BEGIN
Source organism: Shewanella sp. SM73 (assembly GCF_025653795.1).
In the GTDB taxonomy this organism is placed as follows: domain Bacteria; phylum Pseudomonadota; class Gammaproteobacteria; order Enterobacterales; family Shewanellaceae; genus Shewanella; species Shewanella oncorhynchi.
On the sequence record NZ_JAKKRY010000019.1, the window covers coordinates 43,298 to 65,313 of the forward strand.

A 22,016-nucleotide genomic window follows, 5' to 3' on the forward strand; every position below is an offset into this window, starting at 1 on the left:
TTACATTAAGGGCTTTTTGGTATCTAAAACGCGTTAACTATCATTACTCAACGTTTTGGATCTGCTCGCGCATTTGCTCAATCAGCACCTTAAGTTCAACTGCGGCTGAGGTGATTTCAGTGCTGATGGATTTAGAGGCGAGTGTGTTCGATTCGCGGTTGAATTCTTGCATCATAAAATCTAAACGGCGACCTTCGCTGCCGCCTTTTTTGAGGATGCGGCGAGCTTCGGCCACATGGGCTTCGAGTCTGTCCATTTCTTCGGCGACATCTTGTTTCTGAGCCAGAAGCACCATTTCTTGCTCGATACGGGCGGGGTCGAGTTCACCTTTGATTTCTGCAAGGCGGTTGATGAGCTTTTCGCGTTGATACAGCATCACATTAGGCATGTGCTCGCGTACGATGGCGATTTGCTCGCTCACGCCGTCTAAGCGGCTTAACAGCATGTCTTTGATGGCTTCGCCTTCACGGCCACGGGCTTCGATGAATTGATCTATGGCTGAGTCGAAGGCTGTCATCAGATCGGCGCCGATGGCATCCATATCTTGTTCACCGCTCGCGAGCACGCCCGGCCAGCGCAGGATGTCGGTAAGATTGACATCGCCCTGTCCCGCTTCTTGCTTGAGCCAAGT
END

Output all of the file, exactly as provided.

Source organism: Shewanella sp. SM73 (assembly GCF_025653795.1).
In the GTDB taxonomy this organism is placed as follows: domain Bacteria; phylum Pseudomonadota; class Gammaproteobacteria; order Enterobacterales; family Shewanellaceae; genus Shewanella; species Shewanella oncorhynchi.
On the sequence record NZ_JAKKRY010000019.1, the window covers coordinates 43,298 to 65,313 of the forward strand.

A 22,016-nucleotide genomic window follows, 5' to 3' on the forward strand; every position below is an offset into this window, starting at 1 on the left:
TTACATTAAGGGCTTTTTGGTATCTAAAACGCGTTAACTATCATTACTCAACGTTTTGGATCTGCTCGCGCATTTGCTCAATCAGCACCTTAAGTTCAACTGCGGCTGAGGTGATTTCAGTGCTGATGGATTTAGAGGCGAGTGTGTTCGATTCGCGGTTGAATTCTTGCATCATAAAATCTAAACGGCGACCTTCGCTGCCGCCTTTTTTGAGGATGCGGCGAGCTTCGGCCACATGGGCTTCGAGTCTGTCCATTTCTTCGGCGACATCTTGTTTCTGAGCCAGAAGCACCATTTCTTGCTCGATACGGGCGGGGTCGAGTTCACCTTTGATTTCTGCAAGGCGGTTGATGAGCTTTTCGCGTTGATACAGCATCACATTAGGCATGTGCTCGCGTACGATGGCGATTTGCTCGCTCACGCCGTCTAAGCGGCTTAACAGCATGTCTTTGATGGCTTCGCCTTCACGGCCACGGGCTTCGATGAATTGATCTATGGCTGAGTCGAAGGCTGTCATCAGATCGGCGCCGATGGCATCCATATCTTGTTCACCGCTCGCGAGCACGCCCGGCCAGCGCAGGATGTCGGTAAGATTGACATCGCCCTGTCCCGCTTCTTGCTTGAGCCAAGT